Although there were many reasons for said neuropathy listed in this article, the most common was said to be trauma (“such as from automobile accidents…“), while the one with the biggest entry was autoimmune (“Autoimmune diseases can lead to nerve damage. When the tissue surrounding nerves becomes inflamed, the inflammation can spread directly into nerve fibers. Over time, these chronic autoimmune conditions can destroy joints, organs, and connective tissues, making nerve fibers more vulnerable to compression injuries and entrapment.“). 

Relief of neuropathy symptoms can often be accomplished with LOW LEVEL LASER THERAPY.  However, long-term regeneration of almost any neuropathy and/or autoimmune condition is going to require a change of diet (be aware that many neurological issues — including some kinds of neuropathy — respond quite well to a KETOGENIC APPROACH.

Not sure from her history whether Hannah actually has Lyme Disease or not, but Lyme is certainly a wildcard.  Even though there are many claims out there, I am not aware of anyone consistently getting great results with Lyme patients.  If she has had Lyme, the standard therapy is to give many months (3-15) of ANTIBIOTICS, hoping that the antibiotics kill the bacteria before it BEFORE THEY MESS YOU UP TOO BADLY (remember that 4/5ths of your body’s immune system resides in the Gut in the form of bacteria — HERE). 

If I see a patent who has autoimmunity (whether the disease has been named or not — in many cases they are not because no one knows for sure what the auto-antigen is or how to test for it) or been on hardcore antibiotics, it is time to start thinking about the most potent treatment that few people are familiar with — FMT.  Now for the arthritis.

What we are seeing over and over again in the practice of medicine (I just saw a study on this topic on KNEES yesterday) is that it is almost impossible to look at the results of an imaging test, whether for DISC HERNIATION, DEGENERATIVE ARTHRITIS, or ROTATOR CUFF PROBLEMS, and in most cases, have any real idea whether or not the problem you see on the film is causing the patient’s symptoms.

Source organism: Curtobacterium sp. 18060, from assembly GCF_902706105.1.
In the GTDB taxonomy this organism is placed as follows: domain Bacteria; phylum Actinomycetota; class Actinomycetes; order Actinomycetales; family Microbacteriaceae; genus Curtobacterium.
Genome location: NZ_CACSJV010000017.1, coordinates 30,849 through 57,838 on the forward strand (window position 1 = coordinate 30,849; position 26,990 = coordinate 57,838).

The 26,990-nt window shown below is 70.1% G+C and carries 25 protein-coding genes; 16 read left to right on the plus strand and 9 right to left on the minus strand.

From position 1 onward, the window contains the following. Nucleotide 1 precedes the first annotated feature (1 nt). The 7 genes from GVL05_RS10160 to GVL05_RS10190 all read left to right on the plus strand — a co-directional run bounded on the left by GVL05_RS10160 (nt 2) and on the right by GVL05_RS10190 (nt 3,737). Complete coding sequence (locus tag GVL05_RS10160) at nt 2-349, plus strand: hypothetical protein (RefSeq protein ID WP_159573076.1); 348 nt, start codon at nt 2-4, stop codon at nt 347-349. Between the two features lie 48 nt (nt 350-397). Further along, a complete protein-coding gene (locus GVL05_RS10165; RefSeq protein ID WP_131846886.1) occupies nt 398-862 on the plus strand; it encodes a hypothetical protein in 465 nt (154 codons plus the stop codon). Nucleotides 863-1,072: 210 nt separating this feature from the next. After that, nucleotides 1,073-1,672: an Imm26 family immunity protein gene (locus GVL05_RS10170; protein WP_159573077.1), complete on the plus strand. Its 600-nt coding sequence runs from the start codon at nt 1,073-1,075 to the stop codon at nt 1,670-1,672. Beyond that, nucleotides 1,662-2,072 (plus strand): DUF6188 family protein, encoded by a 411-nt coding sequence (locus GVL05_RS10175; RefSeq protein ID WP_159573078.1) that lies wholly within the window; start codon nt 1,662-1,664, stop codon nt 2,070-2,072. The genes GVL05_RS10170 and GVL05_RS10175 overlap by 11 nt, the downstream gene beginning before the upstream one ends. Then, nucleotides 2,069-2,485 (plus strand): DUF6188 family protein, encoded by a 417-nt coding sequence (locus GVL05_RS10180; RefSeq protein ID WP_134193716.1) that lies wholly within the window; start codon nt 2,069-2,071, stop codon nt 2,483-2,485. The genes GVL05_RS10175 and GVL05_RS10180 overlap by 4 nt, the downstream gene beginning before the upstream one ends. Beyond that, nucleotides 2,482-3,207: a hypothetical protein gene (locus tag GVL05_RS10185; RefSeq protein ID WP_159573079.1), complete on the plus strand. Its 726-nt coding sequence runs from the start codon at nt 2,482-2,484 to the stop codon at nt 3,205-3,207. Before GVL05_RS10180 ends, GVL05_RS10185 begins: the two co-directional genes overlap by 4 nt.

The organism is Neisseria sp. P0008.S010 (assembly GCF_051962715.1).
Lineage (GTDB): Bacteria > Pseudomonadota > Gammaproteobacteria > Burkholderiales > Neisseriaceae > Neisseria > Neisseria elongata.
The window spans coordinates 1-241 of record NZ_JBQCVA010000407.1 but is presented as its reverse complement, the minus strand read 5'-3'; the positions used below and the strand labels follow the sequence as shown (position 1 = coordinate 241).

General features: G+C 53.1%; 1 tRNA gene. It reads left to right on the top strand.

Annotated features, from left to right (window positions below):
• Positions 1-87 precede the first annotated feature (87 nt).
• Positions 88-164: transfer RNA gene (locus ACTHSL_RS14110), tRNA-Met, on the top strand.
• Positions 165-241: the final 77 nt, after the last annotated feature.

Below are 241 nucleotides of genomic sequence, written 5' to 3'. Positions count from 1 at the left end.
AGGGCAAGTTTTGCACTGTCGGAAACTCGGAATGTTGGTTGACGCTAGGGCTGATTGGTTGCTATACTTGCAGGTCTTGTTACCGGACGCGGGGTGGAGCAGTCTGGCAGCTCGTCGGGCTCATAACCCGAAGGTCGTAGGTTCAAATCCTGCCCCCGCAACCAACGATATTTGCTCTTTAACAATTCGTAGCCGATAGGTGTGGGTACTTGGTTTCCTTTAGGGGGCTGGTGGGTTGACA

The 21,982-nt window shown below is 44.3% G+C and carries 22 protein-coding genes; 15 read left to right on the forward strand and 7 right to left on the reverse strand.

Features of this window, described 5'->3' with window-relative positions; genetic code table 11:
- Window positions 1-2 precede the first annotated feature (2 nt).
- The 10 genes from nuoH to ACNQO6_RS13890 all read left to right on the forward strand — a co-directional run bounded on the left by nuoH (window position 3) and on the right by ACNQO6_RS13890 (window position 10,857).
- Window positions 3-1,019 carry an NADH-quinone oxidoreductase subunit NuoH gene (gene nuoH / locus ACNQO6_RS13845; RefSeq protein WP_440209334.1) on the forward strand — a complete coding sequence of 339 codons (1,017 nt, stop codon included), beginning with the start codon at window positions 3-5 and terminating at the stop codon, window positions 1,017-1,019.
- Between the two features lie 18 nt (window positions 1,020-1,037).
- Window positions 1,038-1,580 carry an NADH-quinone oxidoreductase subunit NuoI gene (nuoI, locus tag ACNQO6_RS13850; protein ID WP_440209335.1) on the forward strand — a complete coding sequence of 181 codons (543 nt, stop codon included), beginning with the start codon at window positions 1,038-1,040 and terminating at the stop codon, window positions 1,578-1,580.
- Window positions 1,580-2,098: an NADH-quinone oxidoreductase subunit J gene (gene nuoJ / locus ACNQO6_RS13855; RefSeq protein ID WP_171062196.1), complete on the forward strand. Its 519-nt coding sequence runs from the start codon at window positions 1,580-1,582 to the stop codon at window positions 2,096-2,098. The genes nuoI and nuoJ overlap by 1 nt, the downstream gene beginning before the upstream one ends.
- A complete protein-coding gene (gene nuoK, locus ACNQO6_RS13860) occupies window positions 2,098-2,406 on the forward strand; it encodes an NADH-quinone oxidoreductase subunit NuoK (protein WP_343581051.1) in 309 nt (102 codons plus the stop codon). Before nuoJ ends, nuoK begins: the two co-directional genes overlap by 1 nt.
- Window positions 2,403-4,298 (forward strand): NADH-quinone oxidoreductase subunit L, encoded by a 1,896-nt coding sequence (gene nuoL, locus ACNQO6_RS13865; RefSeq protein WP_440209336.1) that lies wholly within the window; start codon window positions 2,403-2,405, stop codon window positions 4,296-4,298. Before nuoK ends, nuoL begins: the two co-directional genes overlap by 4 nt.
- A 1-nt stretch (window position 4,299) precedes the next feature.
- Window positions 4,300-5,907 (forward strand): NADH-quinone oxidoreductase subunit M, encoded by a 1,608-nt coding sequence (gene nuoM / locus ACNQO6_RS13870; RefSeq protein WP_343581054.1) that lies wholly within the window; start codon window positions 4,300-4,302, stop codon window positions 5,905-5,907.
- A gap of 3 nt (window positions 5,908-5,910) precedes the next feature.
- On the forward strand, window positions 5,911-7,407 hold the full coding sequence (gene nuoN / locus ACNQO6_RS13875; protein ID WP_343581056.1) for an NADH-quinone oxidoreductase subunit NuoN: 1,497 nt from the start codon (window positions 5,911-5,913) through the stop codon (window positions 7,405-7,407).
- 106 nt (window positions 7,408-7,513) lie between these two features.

This is because said symptoms correlate very poorly (emphasis on poorly) with imaging studies — yet another of the MANY DIRTY LITTLE SECRETS that Big Medicine doesn’t want you to know about.  Would I be surprised that Hannah’s pain doctor told her that FHP (FORWARD HEAD POSTURE) doesn’t mean anything?  Certainly not — no more than I am surprised by dentists who claim that a mouthful of CAVITIES is kind of like death and taxes; just another one of life’s unfortunate inevitabilities.

So, beyond addressing these issues systemically (this is done by addressing INFLAMMATION), you’ll need to address the neck issue (whiplash) itself.  This could be a challenge for you Hannah because if you can no longer get a soft collar under your chin, it tells me that you have a whale of a case of FHP.  How do I suggest you deal with this?  You cannot start with adjustments.  Neither can you start with stretching or strengthening exercises.  You will have to go through both PHASE I and PHASE II of the simple rehab protocol I suggest for people with these sorts of issues. 

The good news for you Hannah is that this does not have to be one of those scenarios that always seems to end like this — “the normal cost is fifteen grand, but if you sign up today, we’ll give it to you for half that“.  By the way, it is my experience that medications from the BIG FIVE FAMILY, or procedures like Radio Frequency Ablations (RFA’s are otherwise known as Facet Rhizotomies), rarely work for the long-term because they do absolutely nothing to address underlying causes (unfortunately the ablated nerves always grow back, many times with a vengeance).

The cool thing for many of you in the same situation as Hannah is that I have put together a general protocol that will help at least some of you (HERE is the link to our Case Studies), including many of you injured by whiplash.  Don’t get me wrong, as much as I with it would, I did not say it would help all of you, but best guess is that it’s better than a 50/50 — and it’s not going to make you worse.  Furthermore Hannah, you are going to have to step out of the box.  Making healthcare decisions based largely on what your insurance provider will pay will get you in trouble in way too many cases (the DAKOTA TRACTION UNITS, for instance, are dirt cheap).

To see my GENERAL PROTOCOL for relieving inflammation in those of you struggling with chronic pain, chronic inflammatory degenerative diseases, autoimmunity, or even some conditions that you have probably been told are “GENETIC,” simply follow the link and start reading. And be sure to like, share or follow on FACEBOOK while you are at it!